A History of Urban Planning in Two West African Colonial Capitals: Residential Segregation in British Lagos and French Dakar (1850-1930)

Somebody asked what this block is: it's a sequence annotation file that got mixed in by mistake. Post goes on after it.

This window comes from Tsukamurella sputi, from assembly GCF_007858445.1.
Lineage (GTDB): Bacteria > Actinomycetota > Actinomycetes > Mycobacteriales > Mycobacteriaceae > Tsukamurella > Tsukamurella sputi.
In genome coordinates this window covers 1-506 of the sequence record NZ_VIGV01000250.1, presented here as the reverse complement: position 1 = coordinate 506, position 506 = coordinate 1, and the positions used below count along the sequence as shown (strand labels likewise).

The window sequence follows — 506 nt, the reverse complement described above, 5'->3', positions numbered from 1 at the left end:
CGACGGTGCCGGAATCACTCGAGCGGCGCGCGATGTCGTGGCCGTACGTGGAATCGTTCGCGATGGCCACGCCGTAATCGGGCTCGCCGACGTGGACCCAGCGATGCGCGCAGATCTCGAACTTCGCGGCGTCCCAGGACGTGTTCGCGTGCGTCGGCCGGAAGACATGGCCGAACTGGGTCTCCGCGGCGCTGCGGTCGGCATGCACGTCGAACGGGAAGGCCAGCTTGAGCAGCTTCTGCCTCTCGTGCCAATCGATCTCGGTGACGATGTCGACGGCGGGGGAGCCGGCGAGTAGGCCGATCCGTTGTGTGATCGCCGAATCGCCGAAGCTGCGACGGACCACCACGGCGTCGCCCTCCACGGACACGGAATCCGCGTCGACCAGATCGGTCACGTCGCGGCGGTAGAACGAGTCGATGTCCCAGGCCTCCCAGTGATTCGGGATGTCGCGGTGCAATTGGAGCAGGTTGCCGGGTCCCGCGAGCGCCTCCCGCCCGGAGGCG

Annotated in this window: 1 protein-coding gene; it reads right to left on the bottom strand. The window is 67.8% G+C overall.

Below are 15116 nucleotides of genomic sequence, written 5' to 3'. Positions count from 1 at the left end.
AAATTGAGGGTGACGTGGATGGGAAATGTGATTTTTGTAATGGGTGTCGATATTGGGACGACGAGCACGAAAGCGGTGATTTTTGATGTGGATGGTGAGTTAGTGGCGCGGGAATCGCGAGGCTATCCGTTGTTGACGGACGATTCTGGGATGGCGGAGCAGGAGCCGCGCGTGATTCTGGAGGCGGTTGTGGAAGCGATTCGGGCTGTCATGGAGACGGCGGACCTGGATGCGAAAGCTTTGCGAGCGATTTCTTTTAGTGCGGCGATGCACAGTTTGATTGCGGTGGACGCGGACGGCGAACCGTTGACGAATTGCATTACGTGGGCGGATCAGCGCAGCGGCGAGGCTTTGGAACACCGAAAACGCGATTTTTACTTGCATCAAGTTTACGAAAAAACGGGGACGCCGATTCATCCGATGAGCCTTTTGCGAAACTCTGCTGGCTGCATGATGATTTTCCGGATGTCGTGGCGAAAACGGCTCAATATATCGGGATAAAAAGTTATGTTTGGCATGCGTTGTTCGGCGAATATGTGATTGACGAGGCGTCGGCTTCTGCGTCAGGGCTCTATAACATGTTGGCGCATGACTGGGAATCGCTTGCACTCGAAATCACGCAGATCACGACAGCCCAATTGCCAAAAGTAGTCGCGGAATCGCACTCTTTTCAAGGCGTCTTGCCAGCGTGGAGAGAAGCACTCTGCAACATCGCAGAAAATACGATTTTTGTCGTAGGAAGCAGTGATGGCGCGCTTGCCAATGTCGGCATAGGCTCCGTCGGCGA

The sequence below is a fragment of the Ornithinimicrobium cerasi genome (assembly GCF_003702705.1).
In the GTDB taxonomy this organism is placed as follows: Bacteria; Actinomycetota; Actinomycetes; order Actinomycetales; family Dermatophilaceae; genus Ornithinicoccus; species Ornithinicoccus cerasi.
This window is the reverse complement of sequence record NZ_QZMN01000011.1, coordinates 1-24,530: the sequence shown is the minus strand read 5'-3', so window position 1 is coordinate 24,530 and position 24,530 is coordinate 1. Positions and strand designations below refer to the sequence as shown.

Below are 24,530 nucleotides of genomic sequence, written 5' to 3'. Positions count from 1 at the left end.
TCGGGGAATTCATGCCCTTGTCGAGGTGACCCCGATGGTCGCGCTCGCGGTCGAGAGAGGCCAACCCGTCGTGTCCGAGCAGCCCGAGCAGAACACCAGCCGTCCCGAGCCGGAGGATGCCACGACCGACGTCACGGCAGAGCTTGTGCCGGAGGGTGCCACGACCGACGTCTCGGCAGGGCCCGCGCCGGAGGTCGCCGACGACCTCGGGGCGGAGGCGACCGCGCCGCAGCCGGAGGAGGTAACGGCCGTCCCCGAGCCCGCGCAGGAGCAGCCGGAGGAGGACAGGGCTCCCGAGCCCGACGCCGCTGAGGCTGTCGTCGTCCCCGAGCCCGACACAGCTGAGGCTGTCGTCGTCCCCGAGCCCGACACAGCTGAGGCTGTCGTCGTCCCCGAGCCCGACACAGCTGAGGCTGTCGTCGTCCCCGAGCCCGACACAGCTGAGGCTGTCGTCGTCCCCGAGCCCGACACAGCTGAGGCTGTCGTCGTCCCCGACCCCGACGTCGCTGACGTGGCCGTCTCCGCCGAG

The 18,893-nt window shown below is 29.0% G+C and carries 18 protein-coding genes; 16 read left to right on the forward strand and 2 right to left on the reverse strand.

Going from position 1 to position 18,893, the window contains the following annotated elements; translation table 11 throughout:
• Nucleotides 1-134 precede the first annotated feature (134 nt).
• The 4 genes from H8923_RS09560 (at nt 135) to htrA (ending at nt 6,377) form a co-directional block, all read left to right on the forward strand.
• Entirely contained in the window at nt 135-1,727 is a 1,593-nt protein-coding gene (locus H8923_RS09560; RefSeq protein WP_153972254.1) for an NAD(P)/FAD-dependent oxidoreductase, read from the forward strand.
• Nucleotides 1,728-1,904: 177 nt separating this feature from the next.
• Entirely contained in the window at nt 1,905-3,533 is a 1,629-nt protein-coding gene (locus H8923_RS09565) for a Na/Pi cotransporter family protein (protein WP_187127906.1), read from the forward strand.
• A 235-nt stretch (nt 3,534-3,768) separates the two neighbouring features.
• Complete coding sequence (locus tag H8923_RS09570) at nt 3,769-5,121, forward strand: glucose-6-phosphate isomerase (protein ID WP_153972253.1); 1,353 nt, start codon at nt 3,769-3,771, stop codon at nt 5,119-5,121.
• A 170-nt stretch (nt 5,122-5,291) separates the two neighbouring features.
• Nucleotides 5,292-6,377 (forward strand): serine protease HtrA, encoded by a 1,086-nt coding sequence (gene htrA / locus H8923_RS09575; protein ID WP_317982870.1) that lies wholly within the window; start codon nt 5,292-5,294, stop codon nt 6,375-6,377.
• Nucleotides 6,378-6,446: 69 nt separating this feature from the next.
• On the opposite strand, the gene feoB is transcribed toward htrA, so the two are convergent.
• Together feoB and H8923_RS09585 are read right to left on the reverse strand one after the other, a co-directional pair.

Few published studies have thoroughly treated the history of European planning practices in the overseas colonial territories. This is especially true regarding the African continent in general and sub-Saharan Africa in particular. Interest in the indigenous response to the formal organization of the colonial settlement has only been manifest in the last few decades. In addition, French and British colonial policies and practices in West Africa, particularly with regard to town planning, have rarely been analyzed together within the same intellectual framework. This work is concerned with the perception and realization of residential segregation in two major colonial capitals in West Africa: British Lagos and French Dakar. The history and the form of residential segregation in Lagos, a chief port and an administrative and commercial centre, and in Dakar, the capital of the AOF (Afrique Occidentale Francaise) Federation, are traced from the establishment of the official colonial rule in the mid-nineteenth century to the inter-war period. The focus on residential segregation as a crucial aspect of colonial urban planning directly relates to colonial discourses, municipal politics and indigenous conceptions. Rather than a schematic and somewhat simplified model of segregation, comparative aspects are stressed here, offering a more diversified view of this phenomenon. Urban policies also served purposes other than mere separation of various ethnic groups, and a more complex definition of segregationist schemes is needed, referring to conceptual and actual nuances of spatial divisions and hierarchisation.